Happiness Blog September 9, 2019

Knowing what fidelity and loyalty mean to you can help you understand the actions that reflect loyalty and fidelity. Giving yourself permission to consider your own values allows you to gain a deeper understanding of what you do and do not want, what you will and will not tolerate. A good example of this is that society tells us that if the people in our lives make one fidelity mistake, they should be out of our lives. This works for some people and for some relationships. Being honest with ourselves about who we are and what we value allows us to move beyond what society, friends, and family tell us our fidelity boundaries or rules should be.

Being completely honest with yourself, contemplate forgiving a friend for violating your trust or your intimate partner for violating fidelity. What would you want the consequences for such violations to be? Do you see a path that would allow you to forgive such violations and, if so, what types of violations would you want to be able to forgive? Be specific and detailed. Look back over your history and reflect on things you tolerated that you regret tolerating and things you did not tolerate that you regret not tolerating. It is ok to regret cutting people out of our lives too quickly or not forgiving when time and distance tells us that perhaps we could have forgiven and that forgiveness would have led to greater happiness and contentment now. The reverse may true, in that we forgave and allowed the person who violated us to stay in our lives and time tells us we would have been happier and more content if we had let them go.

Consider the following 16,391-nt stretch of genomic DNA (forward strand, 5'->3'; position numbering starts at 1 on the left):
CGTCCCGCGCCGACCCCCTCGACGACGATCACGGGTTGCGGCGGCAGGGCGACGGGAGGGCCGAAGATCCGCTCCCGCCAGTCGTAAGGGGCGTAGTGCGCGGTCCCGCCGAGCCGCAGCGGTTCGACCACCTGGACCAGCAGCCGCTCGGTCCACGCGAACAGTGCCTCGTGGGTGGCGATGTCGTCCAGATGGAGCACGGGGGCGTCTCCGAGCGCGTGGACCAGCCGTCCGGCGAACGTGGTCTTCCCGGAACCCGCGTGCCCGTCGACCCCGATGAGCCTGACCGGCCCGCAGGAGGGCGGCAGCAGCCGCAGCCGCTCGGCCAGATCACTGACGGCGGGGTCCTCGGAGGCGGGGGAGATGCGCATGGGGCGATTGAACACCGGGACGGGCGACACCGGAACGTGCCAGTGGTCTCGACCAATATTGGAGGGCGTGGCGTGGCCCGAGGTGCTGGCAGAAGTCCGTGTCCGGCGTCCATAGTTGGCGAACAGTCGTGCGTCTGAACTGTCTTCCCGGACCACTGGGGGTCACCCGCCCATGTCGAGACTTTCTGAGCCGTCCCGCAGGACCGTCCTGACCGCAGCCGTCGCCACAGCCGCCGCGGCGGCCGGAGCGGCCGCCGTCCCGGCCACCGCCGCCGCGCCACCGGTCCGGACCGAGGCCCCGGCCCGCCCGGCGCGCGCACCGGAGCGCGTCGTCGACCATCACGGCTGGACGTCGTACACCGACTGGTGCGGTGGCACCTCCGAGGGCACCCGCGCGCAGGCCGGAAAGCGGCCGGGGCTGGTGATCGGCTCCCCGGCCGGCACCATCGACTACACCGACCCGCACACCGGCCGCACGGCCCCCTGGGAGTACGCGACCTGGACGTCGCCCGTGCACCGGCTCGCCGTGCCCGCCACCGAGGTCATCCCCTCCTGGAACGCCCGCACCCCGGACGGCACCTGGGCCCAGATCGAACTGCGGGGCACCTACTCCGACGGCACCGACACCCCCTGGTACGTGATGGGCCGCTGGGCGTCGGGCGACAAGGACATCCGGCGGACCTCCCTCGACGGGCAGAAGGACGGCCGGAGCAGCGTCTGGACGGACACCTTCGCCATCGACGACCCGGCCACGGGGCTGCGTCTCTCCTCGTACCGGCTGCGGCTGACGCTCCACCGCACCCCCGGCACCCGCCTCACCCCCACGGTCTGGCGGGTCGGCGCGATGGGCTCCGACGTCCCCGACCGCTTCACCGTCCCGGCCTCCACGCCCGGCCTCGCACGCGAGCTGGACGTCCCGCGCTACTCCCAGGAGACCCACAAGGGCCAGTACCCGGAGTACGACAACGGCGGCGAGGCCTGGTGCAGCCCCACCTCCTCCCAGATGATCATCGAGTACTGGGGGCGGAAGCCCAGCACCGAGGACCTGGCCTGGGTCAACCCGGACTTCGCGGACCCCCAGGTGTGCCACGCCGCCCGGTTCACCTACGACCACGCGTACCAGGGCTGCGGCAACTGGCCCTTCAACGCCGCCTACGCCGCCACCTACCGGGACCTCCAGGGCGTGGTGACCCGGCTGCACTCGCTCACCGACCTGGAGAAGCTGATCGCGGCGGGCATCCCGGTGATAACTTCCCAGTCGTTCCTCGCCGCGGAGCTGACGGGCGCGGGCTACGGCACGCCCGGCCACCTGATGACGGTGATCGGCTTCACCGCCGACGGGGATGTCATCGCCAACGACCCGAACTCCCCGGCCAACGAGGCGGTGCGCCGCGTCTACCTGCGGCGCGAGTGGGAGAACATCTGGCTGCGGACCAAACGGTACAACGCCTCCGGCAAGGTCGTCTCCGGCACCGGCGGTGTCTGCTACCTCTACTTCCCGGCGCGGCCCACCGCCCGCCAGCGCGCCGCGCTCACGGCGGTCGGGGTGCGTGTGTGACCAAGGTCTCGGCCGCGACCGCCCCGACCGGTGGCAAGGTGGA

It doesn’t matter what our lessons were, but rather that we use the lessons of the past to inform our fidelity and trust boundaries in the present. Our history tells us who the happiest version of ourselves is and what we need our boundaries to be. It is important to reflect on the growth that we have had when looking to our past to inform our present, because we are most likely not the person who those things happened to. We are most likely wiser, older, and more aware of our needs. We can use the past to guide our present wisdom and inform how we craft our boundaries for the here and now. I find it helpful to write boundaries down and reflect on them. I find that by writing them down and reflecting on them, I can refine them before communicating them to anyone else. I can also ensure that when my moods and mindset change, the boundaries fit all the shapes of me.

Posted on 09 Sep 2019 06:07

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